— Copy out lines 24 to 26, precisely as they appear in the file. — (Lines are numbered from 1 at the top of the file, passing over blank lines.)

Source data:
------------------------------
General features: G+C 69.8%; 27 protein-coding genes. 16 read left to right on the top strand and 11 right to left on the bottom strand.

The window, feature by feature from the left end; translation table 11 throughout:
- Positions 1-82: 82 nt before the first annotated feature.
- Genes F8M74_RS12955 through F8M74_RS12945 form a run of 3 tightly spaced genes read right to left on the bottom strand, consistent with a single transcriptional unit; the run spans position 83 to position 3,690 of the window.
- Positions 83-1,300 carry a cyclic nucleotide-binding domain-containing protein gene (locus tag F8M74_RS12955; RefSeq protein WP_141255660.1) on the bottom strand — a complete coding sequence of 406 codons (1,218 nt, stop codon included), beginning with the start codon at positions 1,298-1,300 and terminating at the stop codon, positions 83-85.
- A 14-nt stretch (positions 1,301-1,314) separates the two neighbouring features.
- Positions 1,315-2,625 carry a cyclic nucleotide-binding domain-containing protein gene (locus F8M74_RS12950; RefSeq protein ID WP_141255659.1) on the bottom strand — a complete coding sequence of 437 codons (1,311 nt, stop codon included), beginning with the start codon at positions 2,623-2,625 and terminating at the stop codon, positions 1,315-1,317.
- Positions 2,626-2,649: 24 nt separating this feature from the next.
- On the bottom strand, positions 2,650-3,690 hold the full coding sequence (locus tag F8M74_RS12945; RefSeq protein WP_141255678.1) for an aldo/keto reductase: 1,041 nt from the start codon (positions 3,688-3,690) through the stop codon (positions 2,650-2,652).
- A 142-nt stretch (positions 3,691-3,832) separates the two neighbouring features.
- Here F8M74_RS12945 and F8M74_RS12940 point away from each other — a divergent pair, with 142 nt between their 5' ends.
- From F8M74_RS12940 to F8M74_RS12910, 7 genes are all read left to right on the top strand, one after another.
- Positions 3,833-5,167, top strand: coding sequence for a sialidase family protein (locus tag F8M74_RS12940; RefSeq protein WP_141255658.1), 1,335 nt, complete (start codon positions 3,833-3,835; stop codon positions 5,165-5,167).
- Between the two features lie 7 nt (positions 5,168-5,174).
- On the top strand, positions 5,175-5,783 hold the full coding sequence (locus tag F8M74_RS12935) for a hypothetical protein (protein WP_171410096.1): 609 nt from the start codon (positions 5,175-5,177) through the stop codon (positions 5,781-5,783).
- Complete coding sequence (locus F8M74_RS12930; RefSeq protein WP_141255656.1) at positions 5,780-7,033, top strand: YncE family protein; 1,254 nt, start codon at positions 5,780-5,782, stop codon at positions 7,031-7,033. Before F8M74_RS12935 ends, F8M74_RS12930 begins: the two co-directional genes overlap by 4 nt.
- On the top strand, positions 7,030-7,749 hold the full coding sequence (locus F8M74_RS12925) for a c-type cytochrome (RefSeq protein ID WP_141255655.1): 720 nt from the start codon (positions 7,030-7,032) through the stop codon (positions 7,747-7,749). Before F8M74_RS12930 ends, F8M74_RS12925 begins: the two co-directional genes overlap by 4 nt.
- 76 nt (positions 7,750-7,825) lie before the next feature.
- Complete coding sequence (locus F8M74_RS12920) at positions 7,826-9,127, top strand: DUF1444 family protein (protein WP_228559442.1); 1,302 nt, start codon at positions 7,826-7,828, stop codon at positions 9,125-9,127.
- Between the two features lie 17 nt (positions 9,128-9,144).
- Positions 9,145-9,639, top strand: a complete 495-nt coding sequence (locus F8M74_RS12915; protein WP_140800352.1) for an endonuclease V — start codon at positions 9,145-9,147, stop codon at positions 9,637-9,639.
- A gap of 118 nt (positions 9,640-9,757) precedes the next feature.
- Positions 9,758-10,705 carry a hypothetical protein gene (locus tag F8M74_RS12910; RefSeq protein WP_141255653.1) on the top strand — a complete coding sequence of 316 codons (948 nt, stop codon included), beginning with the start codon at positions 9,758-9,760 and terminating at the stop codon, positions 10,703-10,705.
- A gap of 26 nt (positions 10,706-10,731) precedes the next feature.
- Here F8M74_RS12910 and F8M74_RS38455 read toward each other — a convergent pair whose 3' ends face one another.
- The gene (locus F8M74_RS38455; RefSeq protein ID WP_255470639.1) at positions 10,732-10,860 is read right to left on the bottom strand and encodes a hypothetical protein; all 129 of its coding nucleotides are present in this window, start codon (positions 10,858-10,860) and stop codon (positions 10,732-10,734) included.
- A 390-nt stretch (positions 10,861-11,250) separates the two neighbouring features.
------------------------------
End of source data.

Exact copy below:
- A gap of 26 nt (positions 10,706-10,731) precedes the next feature.
- Here F8M74_RS12910 and F8M74_RS38455 read toward each other — a convergent pair whose 3' ends face one another.
- The gene (locus F8M74_RS38455; RefSeq protein ID WP_255470639.1) at positions 10,732-10,860 is read right to left on the bottom strand and encodes a hypothetical protein; all 129 of its coding nucleotides are present in this window, start codon (positions 10,858-10,860) and stop codon (positions 10,732-10,734) included.